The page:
Current Pharmaceutical Design vol:10 issue:15 pages:1795-1803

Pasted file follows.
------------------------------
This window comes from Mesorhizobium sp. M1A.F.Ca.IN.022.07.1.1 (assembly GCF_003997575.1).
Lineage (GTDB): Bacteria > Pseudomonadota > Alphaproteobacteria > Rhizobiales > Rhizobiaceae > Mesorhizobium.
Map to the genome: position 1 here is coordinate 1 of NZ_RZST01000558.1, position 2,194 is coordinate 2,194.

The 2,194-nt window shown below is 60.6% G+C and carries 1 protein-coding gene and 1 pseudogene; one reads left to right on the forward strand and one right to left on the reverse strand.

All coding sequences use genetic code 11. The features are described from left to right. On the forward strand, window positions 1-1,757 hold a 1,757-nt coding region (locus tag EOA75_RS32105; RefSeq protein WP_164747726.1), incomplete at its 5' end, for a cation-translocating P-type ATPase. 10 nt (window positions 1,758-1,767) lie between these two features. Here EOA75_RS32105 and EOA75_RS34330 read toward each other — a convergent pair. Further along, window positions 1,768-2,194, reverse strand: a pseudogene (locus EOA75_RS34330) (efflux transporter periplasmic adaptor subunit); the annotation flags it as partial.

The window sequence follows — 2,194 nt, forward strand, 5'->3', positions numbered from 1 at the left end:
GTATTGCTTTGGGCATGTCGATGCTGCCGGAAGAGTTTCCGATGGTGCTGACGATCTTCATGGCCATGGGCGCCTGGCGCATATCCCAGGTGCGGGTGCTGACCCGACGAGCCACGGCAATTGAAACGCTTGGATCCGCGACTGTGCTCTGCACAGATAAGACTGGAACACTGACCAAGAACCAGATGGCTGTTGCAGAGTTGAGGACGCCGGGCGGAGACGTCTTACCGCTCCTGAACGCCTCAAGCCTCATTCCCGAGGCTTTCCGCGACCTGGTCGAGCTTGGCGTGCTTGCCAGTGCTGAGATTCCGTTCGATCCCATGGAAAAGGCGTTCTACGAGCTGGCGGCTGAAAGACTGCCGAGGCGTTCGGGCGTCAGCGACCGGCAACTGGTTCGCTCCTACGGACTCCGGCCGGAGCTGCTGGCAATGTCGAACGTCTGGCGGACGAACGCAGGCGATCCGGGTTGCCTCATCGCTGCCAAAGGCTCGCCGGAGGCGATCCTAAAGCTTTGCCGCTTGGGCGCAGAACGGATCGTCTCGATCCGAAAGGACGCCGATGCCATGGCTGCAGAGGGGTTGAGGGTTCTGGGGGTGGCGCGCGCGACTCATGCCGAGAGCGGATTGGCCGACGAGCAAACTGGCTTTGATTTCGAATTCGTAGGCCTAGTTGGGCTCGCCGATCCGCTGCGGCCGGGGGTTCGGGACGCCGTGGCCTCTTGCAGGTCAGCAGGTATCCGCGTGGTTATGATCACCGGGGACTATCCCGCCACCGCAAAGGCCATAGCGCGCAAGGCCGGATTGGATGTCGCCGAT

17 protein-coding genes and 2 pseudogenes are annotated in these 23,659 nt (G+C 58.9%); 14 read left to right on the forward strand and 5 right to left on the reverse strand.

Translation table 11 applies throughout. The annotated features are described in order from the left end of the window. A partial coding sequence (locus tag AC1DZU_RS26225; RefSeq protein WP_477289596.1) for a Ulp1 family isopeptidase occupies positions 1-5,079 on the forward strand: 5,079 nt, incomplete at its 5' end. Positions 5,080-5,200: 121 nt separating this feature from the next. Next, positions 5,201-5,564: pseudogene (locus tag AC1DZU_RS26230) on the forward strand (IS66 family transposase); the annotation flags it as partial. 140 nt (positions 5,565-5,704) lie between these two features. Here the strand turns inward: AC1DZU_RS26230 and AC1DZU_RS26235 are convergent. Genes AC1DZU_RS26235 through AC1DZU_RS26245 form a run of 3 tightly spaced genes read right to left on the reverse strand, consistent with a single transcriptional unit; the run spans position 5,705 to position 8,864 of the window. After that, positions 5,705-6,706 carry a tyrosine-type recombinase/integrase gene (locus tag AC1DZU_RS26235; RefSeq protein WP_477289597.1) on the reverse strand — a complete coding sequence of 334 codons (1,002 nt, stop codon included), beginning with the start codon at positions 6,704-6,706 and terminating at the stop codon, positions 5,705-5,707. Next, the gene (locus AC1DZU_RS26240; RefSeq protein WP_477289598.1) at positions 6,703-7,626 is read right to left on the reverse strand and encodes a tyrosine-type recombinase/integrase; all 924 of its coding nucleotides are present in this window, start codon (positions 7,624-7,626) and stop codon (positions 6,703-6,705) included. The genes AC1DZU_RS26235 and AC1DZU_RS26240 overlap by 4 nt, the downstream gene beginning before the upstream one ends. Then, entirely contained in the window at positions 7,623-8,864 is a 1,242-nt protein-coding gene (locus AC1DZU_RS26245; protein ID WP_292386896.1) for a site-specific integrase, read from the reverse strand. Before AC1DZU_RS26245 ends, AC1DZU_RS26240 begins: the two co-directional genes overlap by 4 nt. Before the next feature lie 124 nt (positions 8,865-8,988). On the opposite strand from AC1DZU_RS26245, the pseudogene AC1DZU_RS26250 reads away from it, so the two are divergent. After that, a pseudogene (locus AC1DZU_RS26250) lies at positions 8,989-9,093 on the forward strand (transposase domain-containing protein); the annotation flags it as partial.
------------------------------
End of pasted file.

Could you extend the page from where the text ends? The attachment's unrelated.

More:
The use of HAART with double or triple drug combinations has significantly improved the survival of AIDS patients. However, the emergence of virus-drug resistance and both short- and long-term drug-related side effects are among the main reasons for continuing the development of new classes of effective anti-HIV drugs that target the replicative cycle at different sites. In recent years, tremendous progress has been made in understanding HIV-1 entry, a multistep process that comprises viral attachment, coreceptor interactions and fusion. The mechanistic insight gained from these studies has enabled the design of specific agents that can inhibit each step in the HIV entry process. The successful results from clinical trials with enfuvirtide (T-20), the first approved entry inhibitor, indicate that targeting of HIV entry will soon be an important component of antiretroviral therapy and further encourage the development of effective entry inhibitors. In this article the recent developments of therapeutic agents endowed with inhibitory properties against the binding of the HIV envelope glycoprotein gp120 to the CD4 receptor (e.g., PRO 542, BMS-378806, TNX-355, PRO 2000 and CV-N) are briefly outlined. Major focus is placed on the anti-HIV activity of cyclotriazadisulfonamides (CADA), a novel class of compounds with a unique mode of action by down-modulating the CD4 receptor in lymphocytic and monocytic cells.